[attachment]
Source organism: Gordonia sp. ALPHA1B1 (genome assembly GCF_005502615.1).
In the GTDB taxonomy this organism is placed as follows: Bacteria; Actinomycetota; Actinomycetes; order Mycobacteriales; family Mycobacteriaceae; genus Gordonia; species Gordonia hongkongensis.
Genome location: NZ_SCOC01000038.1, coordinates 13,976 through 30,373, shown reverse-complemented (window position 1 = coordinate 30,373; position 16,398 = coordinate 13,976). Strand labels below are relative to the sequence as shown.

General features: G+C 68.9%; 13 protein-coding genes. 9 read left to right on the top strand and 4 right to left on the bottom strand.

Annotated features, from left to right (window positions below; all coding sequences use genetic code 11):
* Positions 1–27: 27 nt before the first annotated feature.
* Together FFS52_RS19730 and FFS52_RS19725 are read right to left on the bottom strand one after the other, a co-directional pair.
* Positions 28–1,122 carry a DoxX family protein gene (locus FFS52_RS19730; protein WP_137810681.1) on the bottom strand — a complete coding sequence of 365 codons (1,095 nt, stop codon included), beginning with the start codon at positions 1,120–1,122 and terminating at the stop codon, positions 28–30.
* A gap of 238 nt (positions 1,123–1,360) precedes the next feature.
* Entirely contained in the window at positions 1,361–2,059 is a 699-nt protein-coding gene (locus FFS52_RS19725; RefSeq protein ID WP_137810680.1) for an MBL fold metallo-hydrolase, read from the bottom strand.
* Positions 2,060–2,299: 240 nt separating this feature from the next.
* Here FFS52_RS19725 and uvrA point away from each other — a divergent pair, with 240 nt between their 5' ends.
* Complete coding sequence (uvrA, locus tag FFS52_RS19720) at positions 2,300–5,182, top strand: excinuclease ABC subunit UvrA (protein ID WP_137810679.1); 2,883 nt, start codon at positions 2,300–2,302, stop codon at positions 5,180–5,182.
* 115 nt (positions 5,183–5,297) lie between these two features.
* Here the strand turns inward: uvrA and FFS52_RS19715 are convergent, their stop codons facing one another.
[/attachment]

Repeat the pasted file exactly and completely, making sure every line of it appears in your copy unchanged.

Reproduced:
Source organism: Gordonia sp. ALPHA1B1 (genome assembly GCF_005502615.1).
In the GTDB taxonomy this organism is placed as follows: Bacteria; Actinomycetota; Actinomycetes; order Mycobacteriales; family Mycobacteriaceae; genus Gordonia; species Gordonia hongkongensis.
Genome location: NZ_SCOC01000038.1, coordinates 13,976 through 30,373, shown reverse-complemented (window position 1 = coordinate 30,373; position 16,398 = coordinate 13,976). Strand labels below are relative to the sequence as shown.

General features: G+C 68.9%; 13 protein-coding genes. 9 read left to right on the top strand and 4 right to left on the bottom strand.

Annotated features, from left to right (window positions below; all coding sequences use genetic code 11):
* Positions 1–27: 27 nt before the first annotated feature.
* Together FFS52_RS19730 and FFS52_RS19725 are read right to left on the bottom strand one after the other, a co-directional pair.
* Positions 28–1,122 carry a DoxX family protein gene (locus FFS52_RS19730; protein WP_137810681.1) on the bottom strand — a complete coding sequence of 365 codons (1,095 nt, stop codon included), beginning with the start codon at positions 1,120–1,122 and terminating at the stop codon, positions 28–30.
* A gap of 238 nt (positions 1,123–1,360) precedes the next feature.
* Entirely contained in the window at positions 1,361–2,059 is a 699-nt protein-coding gene (locus FFS52_RS19725; RefSeq protein ID WP_137810680.1) for an MBL fold metallo-hydrolase, read from the bottom strand.
* Positions 2,060–2,299: 240 nt separating this feature from the next.
* Here FFS52_RS19725 and uvrA point away from each other — a divergent pair, with 240 nt between their 5' ends.
* Complete coding sequence (uvrA, locus tag FFS52_RS19720) at positions 2,300–5,182, top strand: excinuclease ABC subunit UvrA (protein ID WP_137810679.1); 2,883 nt, start codon at positions 2,300–2,302, stop codon at positions 5,180–5,182.
* 115 nt (positions 5,183–5,297) lie between these two features.
* Here the strand turns inward: uvrA and FFS52_RS19715 are convergent, their stop codons facing one another.